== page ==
This is an unusual birthday tribute to the former governor of Anambra State, Mr. Peter Gregory Onwubuasi Obi, who, today, July 19, 2019, clocks 58 years. The unusualness of this commemoration is because the former Chairman of Fidelity Bank PLC is always in the news for very good reasons unlike his ex- colleagues! He even enjoys more popularity and recognition than most of his peers and even serving governors.
Sometime ago, the Minister of Finance and Coordinating Minister of the Economy, Dr. Ngozi Okonjo-Iweala, in her capacity as a respected global employee at the helm of the World Bank, declared Obi as the most prudent governor in Nigeria. For me, I was not astonished by this unprecedented recognition largely because of Obi’s quintessential pedigree in profound local and international economic management. The only aspect of the endorsement that astounded me was my discovery of the poor treatment of this testimonial by Obi’s media aides. The robust confirmation should have been lavishly celebrated in the media and leveraged for subsequent reputational mileage.
A strong advocate of national equity for the South East, Obi has a passion for fairness to the Igbo sub-nation in the federal management of our national patrimony. This he keeps pursuing without hullabaloo. His mediatory affinity with ex-President Goodluck Jonathan remedied so many things for South Easterners. No other past or serving governor from that zone has accomplished so much in the evolving liberation of ‘my people’ from national marginalization as Obi.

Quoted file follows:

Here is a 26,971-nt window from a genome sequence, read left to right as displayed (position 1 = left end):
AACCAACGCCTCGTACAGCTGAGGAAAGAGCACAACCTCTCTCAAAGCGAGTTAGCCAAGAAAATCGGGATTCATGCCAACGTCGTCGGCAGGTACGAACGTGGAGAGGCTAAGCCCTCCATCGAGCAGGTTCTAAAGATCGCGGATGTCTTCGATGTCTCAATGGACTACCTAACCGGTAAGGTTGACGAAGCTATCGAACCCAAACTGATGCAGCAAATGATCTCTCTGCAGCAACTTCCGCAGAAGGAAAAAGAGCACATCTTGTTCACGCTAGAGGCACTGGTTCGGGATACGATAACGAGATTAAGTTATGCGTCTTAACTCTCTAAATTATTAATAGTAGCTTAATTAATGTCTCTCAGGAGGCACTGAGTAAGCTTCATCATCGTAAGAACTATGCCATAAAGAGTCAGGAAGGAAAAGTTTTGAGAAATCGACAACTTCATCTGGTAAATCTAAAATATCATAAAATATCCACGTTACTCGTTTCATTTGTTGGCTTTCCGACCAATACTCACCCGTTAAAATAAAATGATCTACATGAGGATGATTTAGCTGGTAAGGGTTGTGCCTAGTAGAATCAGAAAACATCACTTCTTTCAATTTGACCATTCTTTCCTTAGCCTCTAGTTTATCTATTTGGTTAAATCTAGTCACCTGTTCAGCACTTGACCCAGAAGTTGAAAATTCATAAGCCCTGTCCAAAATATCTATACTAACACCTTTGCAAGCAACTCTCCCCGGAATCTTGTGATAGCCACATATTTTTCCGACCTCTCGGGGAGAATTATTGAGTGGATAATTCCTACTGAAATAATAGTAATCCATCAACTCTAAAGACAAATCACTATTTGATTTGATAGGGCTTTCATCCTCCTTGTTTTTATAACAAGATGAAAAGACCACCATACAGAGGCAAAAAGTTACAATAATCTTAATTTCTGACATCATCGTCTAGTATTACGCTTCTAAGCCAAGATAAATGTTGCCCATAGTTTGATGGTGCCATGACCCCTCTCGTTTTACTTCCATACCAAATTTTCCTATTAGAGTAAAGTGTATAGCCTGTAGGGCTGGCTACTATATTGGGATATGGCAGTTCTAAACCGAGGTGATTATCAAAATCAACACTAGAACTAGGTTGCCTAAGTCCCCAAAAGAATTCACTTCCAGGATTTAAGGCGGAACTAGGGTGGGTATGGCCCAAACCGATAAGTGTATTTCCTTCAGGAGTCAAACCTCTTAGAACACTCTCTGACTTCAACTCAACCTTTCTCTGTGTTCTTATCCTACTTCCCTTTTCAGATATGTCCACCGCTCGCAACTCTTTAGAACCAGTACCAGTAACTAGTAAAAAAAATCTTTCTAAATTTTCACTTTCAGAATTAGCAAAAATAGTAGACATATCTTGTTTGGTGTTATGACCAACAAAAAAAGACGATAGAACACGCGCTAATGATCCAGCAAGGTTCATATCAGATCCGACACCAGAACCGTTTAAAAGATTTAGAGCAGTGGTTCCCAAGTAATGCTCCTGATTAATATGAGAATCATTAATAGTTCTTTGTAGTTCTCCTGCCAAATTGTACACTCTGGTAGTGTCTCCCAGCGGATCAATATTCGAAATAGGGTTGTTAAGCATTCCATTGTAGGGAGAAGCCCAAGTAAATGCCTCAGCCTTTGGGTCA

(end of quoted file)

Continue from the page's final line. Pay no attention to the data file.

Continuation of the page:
He may not be loquacious or slavish to the media like most of his political peers, but his transformative achievements buttress his foray into governance. For me, that is what matters most when you are not an empty drum. Anytime Obi travelled abroad to explore partnership for the development of Anambra, critics insinuated that he had gone to pursue his flourishing international businesses! In contradistinction, there are visible fruits of such trips in the state.
I think it is difficult to govern Anambra State more than any other state for so many reasons and particularly because of its syncretic nature. This explains the inherent misperceptions of Obi.
As the helmsman in Anambra not too long ago, Obi bagged the best performing governor award in the eradication of polio in the South East from Bill Gates & Melinda Foundation. The state had remained polio-free ever since. Obviously, this is not one of those common awards subject to commerce. It is another testament to the man who savours youth empowerment and the betterment of his people.